March 18, 2016
By Veronika Akulinitseva, Analyst, Rystad Energy
Amid prevailing low oil prices, the UK government announced tax cuts for energy companies, in order to support the oil and gas industry in a difficult macro environment. The proposed tax maneuver essentially reduces the Supplementary Charge paid on company profits from 20% down to 10%, as well as abolishes the Petroleum Revenue Tax still paid on some producing fields; both these measures are effective from January 01, 2016. Only last year the UK government reduced the Supplementary Charge from 32% to 20%.
Rystad Energy’s analysis shows that while the Supplementary Charge cut would benefit companies under a high oil price environment, the effect could in fact be the opposite under a low oil price scenario. Essentially, only companies with the most competitive portfolios would benefit from the tax cut, while operators with more mature portfolios could be hurt by the current tax reduction and could see the value of their UK assets diminish.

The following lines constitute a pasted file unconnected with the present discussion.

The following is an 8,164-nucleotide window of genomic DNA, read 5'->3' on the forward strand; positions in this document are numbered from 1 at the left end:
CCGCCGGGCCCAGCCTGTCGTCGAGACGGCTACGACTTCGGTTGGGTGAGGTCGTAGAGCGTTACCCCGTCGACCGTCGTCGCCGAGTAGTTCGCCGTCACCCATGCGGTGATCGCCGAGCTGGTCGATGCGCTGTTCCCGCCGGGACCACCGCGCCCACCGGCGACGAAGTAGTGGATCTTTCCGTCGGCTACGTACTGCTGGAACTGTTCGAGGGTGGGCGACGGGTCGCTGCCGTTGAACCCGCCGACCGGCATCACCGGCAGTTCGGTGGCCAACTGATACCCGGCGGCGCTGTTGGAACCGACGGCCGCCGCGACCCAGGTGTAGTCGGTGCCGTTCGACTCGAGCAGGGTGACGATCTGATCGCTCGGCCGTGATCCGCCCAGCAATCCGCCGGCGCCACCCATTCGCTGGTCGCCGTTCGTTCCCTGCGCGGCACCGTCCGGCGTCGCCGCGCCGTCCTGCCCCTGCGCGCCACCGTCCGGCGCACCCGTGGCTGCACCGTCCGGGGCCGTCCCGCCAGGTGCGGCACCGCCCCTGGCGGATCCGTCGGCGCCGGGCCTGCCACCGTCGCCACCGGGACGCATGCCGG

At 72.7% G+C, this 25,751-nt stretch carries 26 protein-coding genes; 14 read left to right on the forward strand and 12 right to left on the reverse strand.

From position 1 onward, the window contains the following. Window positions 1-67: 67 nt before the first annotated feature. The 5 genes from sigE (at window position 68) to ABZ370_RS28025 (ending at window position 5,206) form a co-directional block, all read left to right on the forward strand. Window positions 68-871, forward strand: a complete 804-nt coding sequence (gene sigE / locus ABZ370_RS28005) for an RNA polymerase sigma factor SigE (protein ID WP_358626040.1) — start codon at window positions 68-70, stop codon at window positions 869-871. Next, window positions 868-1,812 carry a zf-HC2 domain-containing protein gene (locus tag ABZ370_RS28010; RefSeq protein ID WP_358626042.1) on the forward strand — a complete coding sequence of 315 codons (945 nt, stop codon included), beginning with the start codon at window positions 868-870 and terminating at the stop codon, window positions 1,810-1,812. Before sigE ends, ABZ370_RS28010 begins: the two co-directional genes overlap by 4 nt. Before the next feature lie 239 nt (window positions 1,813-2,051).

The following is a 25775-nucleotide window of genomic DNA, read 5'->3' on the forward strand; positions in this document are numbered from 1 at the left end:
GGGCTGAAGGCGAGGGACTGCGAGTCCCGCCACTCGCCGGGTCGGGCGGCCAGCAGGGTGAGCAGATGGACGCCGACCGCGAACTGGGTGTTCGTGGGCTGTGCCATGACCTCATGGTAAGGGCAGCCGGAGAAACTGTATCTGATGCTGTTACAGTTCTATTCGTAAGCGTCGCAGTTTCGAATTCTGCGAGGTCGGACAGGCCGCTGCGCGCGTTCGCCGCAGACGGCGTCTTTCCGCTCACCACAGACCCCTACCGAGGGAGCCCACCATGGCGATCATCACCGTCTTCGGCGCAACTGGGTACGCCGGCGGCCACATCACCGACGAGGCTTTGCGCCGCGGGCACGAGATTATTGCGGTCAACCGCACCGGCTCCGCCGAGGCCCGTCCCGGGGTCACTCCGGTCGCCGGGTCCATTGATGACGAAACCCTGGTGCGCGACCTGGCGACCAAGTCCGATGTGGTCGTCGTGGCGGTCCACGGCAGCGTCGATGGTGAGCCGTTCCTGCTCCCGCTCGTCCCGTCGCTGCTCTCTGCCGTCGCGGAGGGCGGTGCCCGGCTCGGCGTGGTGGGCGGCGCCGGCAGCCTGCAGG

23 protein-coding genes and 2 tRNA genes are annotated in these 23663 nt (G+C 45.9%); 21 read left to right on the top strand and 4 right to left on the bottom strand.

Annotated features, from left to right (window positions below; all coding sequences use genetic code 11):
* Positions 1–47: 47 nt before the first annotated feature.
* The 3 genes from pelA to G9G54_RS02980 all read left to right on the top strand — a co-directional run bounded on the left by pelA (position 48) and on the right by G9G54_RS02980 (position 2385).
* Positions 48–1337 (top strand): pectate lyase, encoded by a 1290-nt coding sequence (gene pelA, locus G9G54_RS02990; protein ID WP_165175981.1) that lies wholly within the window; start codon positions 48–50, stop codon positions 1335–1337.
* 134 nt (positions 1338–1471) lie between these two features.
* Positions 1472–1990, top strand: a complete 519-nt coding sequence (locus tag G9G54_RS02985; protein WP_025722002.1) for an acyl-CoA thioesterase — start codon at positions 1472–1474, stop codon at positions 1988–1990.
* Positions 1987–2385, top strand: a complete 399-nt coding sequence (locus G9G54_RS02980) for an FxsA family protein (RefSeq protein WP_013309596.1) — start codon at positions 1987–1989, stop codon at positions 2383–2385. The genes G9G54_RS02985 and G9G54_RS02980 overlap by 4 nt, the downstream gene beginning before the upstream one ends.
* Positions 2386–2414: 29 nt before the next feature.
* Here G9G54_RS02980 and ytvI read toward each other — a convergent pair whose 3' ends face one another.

With the current oil price hovering around $40 per barrel, most of the companies operating on the UKCS are not in a tax position this year. The graph below depicts 2016 net income from UK portfolios of the top five companies with headquarters in the UK. All of them already show a negative net income this year, and further reduction in taxes will not help improve their current Free Cash Flow.
Figure 1: 2016 net income of five key UK players – MUSD (Source: Rystad Energy UCube)
Veronika Akulinitseva, Analyst
Phone: +47 24 00 42 00
Julia Weiss, VP Marketing
Phone: +47 48 29 87 61
About Rystad Energy
Rystad Energy is an independent oil and gas consulting services and business intelligence data firm offering global databases, strategy consulting and research products.
Rystad Energy’s headquarters are located in Oslo, Norway, with additional research teams in India. Further presence has been established in Norway (Stavanger), the UK (London), USA (New York & Houston), Russia (Moscow), Brazil (Rio de Janeiro), Africa as well as South East Asia.